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INSTITUTE OF MEDICINE OF CHICAGO

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  • 30 Nov 2022 5:38 PM | Deborah Hodges (Administrator)

    Two Illinois agencies are set to receive more than$142 million over five years to strengthen their public health workforce and infrastructure, the Centers for Disease Control and Prevention announced Tuesday. [Health News Illinois]

    The Illinois Department of Public Health is projected to receive about $106.4 million. The Chicago Department of Public Health is projected to receive about $35.6 million.

    The dollars are part of $3.2 billion being allocated by the CDC to states, cities, counties and territories to strengthen their public health infrastructure and recruit, retain and train their workforce, including epidemiologists, contact tracers, laboratory scientists, community health workers and data analysts.

    About $3 billion of the funds come from the American Rescue Plan Act.

    “This grant gives these agencies critical funding and flexibility to build and reinforce the nation’s public health workforce and infrastructure, and protect the populations they serve,” CDC Director Dr. Rochelle Walensky said in a statement. “We are meeting them where they are and trusting them to know what works best for their communities.”

    IDPH and CDPH did not return requests for comment.

    The state's two Democratic senators praised the funding in a joint statement, saying it will help Illinois' public health infrastructure coming out of the pandemic.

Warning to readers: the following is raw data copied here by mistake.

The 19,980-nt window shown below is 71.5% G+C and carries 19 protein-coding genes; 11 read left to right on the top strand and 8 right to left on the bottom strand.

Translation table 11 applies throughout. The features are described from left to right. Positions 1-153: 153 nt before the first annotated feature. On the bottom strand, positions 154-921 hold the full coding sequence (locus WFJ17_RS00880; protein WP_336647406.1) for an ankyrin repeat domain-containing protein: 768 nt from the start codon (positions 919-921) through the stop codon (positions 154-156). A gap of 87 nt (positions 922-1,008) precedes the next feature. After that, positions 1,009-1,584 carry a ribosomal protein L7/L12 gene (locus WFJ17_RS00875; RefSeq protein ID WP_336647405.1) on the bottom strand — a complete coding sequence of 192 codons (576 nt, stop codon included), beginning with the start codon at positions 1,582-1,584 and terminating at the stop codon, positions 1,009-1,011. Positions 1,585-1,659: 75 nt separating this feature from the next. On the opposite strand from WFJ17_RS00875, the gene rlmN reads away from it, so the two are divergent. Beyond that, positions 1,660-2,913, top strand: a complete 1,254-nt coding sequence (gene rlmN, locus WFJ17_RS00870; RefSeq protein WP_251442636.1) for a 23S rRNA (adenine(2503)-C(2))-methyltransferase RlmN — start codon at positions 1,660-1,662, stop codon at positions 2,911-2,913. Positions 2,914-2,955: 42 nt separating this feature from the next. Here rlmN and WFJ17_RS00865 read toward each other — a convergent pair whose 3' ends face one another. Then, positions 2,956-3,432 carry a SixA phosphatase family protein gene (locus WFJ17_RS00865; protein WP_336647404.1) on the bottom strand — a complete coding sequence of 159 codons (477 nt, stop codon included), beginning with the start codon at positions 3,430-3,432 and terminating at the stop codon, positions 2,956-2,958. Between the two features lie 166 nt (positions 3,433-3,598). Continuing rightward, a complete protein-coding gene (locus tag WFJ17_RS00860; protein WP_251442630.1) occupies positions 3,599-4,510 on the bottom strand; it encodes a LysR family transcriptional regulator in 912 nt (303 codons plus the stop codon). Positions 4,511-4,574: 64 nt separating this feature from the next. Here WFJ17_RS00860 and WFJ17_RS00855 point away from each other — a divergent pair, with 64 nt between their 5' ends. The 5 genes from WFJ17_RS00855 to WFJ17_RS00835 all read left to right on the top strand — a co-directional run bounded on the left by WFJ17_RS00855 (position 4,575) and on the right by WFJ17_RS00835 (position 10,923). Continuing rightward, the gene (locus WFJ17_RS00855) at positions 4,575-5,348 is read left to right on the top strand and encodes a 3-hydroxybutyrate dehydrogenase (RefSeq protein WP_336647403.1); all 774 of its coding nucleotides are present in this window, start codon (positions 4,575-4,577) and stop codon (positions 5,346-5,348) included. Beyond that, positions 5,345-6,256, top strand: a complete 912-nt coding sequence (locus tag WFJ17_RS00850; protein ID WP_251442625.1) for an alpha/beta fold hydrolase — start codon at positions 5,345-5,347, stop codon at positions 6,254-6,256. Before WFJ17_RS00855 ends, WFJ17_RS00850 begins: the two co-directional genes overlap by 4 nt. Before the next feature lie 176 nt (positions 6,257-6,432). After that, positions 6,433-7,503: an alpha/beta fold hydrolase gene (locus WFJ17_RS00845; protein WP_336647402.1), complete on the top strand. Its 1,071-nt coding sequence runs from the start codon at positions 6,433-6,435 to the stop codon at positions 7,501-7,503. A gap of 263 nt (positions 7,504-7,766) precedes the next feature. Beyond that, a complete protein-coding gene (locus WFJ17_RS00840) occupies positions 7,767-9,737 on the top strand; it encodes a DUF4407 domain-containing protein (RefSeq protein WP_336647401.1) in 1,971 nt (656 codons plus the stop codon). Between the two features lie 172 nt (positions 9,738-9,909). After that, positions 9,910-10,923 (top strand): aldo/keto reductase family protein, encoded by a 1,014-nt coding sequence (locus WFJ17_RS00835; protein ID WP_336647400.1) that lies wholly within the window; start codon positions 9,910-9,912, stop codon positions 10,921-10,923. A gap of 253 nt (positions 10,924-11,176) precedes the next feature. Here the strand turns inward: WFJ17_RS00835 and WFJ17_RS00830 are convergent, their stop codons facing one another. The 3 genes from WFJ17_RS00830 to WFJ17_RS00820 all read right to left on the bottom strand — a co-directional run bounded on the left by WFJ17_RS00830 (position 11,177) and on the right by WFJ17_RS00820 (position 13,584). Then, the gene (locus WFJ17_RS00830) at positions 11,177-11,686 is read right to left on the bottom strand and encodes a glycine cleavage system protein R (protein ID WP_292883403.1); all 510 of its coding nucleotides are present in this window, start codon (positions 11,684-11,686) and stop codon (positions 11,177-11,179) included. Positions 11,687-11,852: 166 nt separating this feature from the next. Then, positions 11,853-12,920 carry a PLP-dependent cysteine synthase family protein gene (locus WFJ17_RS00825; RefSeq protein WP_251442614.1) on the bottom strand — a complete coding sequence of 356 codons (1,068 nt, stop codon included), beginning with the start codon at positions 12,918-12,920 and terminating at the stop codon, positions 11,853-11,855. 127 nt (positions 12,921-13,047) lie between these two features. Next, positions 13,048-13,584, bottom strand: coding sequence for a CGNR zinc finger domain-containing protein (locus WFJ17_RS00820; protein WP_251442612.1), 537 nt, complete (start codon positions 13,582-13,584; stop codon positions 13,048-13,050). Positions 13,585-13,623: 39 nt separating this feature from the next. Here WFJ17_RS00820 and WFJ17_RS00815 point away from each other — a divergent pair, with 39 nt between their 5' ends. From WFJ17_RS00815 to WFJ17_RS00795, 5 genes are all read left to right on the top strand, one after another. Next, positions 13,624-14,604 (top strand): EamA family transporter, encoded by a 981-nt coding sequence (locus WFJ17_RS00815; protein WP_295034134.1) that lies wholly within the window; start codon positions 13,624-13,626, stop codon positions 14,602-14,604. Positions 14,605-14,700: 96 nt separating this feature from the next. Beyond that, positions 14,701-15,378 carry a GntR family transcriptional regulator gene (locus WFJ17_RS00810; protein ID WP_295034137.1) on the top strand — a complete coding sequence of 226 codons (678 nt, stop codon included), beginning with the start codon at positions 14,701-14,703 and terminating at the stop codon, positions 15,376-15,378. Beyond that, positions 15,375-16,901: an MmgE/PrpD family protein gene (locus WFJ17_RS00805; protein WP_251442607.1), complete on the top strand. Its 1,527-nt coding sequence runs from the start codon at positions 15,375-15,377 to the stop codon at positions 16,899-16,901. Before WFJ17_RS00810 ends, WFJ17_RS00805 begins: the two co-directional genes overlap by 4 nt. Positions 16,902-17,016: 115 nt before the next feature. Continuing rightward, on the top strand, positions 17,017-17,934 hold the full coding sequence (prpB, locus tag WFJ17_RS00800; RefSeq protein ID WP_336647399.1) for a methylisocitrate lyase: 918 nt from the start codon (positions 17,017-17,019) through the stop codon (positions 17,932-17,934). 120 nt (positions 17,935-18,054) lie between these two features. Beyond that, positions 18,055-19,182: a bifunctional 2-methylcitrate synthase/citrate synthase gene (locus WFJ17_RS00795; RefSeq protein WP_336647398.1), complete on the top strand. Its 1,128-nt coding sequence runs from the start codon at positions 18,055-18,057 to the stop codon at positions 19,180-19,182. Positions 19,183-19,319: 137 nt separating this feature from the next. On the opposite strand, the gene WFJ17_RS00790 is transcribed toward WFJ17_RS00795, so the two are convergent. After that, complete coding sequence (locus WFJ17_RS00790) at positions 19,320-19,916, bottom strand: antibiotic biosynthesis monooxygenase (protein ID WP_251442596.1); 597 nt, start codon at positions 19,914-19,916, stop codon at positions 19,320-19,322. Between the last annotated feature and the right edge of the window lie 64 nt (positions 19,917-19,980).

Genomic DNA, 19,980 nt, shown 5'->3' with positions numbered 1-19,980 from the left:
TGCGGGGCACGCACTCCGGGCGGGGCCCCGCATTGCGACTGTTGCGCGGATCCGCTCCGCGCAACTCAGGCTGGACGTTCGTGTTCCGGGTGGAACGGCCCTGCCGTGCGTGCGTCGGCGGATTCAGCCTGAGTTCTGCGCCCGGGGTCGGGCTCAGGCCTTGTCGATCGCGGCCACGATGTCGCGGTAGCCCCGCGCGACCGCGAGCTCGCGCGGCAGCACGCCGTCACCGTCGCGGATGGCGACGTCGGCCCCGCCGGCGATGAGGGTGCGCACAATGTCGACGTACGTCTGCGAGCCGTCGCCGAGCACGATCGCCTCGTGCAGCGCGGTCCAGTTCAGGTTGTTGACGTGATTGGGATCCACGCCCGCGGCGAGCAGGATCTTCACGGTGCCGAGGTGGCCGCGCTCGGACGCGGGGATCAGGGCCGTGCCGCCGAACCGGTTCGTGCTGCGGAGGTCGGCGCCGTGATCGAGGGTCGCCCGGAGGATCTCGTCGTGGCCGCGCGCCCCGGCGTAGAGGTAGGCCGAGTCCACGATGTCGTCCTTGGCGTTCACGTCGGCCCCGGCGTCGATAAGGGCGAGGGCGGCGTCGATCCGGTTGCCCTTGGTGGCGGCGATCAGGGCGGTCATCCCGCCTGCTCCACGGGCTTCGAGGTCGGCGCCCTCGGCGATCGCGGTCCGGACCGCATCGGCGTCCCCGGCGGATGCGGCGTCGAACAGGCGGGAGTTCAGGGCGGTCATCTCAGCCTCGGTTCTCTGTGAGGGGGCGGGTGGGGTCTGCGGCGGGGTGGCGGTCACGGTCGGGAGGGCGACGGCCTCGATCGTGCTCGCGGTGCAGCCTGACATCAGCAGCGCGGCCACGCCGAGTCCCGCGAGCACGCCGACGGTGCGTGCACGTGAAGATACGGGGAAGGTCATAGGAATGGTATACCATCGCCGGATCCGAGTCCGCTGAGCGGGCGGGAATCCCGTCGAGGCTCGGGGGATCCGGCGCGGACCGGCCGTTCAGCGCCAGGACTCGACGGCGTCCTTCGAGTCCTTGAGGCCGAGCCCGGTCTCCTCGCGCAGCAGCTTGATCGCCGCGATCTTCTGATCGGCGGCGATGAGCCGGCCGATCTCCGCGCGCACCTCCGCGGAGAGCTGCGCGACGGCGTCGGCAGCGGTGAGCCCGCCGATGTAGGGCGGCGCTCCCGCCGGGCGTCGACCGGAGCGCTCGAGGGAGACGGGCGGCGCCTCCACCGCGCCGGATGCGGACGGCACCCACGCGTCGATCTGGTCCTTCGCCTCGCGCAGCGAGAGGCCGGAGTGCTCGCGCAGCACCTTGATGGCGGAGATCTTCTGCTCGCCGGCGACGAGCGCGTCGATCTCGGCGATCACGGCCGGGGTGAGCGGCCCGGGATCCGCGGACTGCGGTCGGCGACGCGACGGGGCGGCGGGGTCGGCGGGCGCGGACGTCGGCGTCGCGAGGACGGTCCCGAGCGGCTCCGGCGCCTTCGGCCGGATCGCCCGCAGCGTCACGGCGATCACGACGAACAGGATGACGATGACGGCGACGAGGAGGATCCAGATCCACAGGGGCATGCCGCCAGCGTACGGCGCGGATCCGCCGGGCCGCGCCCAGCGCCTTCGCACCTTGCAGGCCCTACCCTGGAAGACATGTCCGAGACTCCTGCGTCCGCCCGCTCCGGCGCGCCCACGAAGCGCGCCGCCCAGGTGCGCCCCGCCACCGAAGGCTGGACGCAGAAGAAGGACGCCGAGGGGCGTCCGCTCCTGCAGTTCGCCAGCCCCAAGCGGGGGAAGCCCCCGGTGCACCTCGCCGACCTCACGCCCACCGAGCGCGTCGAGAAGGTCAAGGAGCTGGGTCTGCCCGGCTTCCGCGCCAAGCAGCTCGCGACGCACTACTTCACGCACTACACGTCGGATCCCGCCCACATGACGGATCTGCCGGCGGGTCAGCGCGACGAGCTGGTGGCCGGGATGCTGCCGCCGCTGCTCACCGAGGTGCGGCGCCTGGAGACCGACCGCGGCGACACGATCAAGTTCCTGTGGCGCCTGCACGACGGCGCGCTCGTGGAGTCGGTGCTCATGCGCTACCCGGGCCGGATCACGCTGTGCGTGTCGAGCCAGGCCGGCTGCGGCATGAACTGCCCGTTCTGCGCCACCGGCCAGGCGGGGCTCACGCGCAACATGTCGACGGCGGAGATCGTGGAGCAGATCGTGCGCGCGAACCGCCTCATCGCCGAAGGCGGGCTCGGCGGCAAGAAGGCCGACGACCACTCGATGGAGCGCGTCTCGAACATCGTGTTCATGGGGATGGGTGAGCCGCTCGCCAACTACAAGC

"This infusion of American Rescue Plan support will further help the Illinois and Chicago Departments of Public Health address Illinoisans’ current medical needs, and help protect folks’ health in the time ahead," said Sen. Tammy Duckworth.

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  • 29 Nov 2022 5:43 PM | Deborah Hodges (Administrator)

    Thrive Exchange is a “four-corner approach” to revitalizing the 79th Street corridor just two blocks from the lake. The project includes apartments, condos, retail spaces and a primary care health center. Chicago Family Health Center is one of six finalists for the Pritzker Traubert Foundation $10 million Chicago Prize 2022. [Sun-Times]

    The Ringer Bank Building was once a hub of South Side business operations for businessman Charles Ringer.

    But after a stint as a car dealership, the 1928 building sat vacant for years on the corner of 79th Street and Exchange Avenue in South Shore.

    Chicago Family Health Center and DL3 Realty now want to breathe life back into the three-story building as part of a revitalization effort for the area through Thrive Exchange, officials said.

    The project, which includes a health care center, apartments and retail, is one of six finalists for the Pritzker Traubert Foundation’s $10 million Chicago Prize 2022.

    The prize is part of a $30 million commitment from the foundation to increase development over the next three years on the South and West sides. The winner of the Chicago Prize will be announced in December.

    The Thrive Exchange project would bring an affordable health care center to the 20,000-square-foot Ringer building.

    Near the building, two apartment buildings with 76 units and 24 condos with affordable price tags also would be part of the $100 million project. Apartments would rent at 60% of the median area income. There also would be 16,000 square feet of space for retail use.